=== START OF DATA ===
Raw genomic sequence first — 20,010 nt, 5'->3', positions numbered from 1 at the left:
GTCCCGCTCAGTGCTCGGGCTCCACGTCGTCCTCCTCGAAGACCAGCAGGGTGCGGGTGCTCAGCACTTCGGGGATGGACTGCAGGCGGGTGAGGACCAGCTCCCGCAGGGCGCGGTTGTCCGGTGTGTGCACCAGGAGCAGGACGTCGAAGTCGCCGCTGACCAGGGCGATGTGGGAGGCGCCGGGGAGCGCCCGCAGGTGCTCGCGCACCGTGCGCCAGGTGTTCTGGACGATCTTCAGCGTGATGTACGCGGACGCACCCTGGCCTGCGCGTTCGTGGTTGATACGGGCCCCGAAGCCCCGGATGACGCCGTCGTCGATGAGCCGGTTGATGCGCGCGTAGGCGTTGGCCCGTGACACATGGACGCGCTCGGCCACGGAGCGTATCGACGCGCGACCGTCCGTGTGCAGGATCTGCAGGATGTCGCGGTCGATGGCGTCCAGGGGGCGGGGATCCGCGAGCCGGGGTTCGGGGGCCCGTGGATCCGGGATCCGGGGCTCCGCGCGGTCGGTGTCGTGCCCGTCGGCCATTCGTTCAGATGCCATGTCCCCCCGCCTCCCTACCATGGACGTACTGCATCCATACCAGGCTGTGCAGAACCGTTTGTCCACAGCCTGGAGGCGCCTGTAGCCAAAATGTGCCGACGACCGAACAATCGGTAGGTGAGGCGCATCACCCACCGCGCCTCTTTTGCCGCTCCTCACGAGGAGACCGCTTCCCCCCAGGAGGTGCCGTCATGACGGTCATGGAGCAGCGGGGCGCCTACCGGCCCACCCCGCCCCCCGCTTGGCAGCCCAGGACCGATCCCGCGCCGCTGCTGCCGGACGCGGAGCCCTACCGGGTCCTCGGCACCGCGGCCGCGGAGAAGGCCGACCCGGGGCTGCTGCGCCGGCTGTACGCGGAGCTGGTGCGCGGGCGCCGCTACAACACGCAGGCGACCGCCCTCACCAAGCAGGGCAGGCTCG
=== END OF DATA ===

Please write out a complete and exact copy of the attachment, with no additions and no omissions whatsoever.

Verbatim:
Raw genomic sequence first — 20,010 nt, 5'->3', positions numbered from 1 at the left:
GTCCCGCTCAGTGCTCGGGCTCCACGTCGTCCTCCTCGAAGACCAGCAGGGTGCGGGTGCTCAGCACTTCGGGGATGGACTGCAGGCGGGTGAGGACCAGCTCCCGCAGGGCGCGGTTGTCCGGTGTGTGCACCAGGAGCAGGACGTCGAAGTCGCCGCTGACCAGGGCGATGTGGGAGGCGCCGGGGAGCGCCCGCAGGTGCTCGCGCACCGTGCGCCAGGTGTTCTGGACGATCTTCAGCGTGATGTACGCGGACGCACCCTGGCCTGCGCGTTCGTGGTTGATACGGGCCCCGAAGCCCCGGATGACGCCGTCGTCGATGAGCCGGTTGATGCGCGCGTAGGCGTTGGCCCGTGACACATGGACGCGCTCGGCCACGGAGCGTATCGACGCGCGACCGTCCGTGTGCAGGATCTGCAGGATGTCGCGGTCGATGGCGTCCAGGGGGCGGGGATCCGCGAGCCGGGGTTCGGGGGCCCGTGGATCCGGGATCCGGGGCTCCGCGCGGTCGGTGTCGTGCCCGTCGGCCATTCGTTCAGATGCCATGTCCCCCCGCCTCCCTACCATGGACGTACTGCATCCATACCAGGCTGTGCAGAACCGTTTGTCCACAGCCTGGAGGCGCCTGTAGCCAAAATGTGCCGACGACCGAACAATCGGTAGGTGAGGCGCATCACCCACCGCGCCTCTTTTGCCGCTCCTCACGAGGAGACCGCTTCCCCCCAGGAGGTGCCGTCATGACGGTCATGGAGCAGCGGGGCGCCTACCGGCCCACCCCGCCCCCCGCTTGGCAGCCCAGGACCGATCCCGCGCCGCTGCTGCCGGACGCGGAGCCCTACCGGGTCCTCGGCACCGCGGCCGCGGAGAAGGCCGACCCGGGGCTGCTGCGCCGGCTGTACGCGGAGCTGGTGCGCGGGCGCCGCTACAACACGCAGGCGACCGCCCTCACCAAGCAGGGCAGGCTCG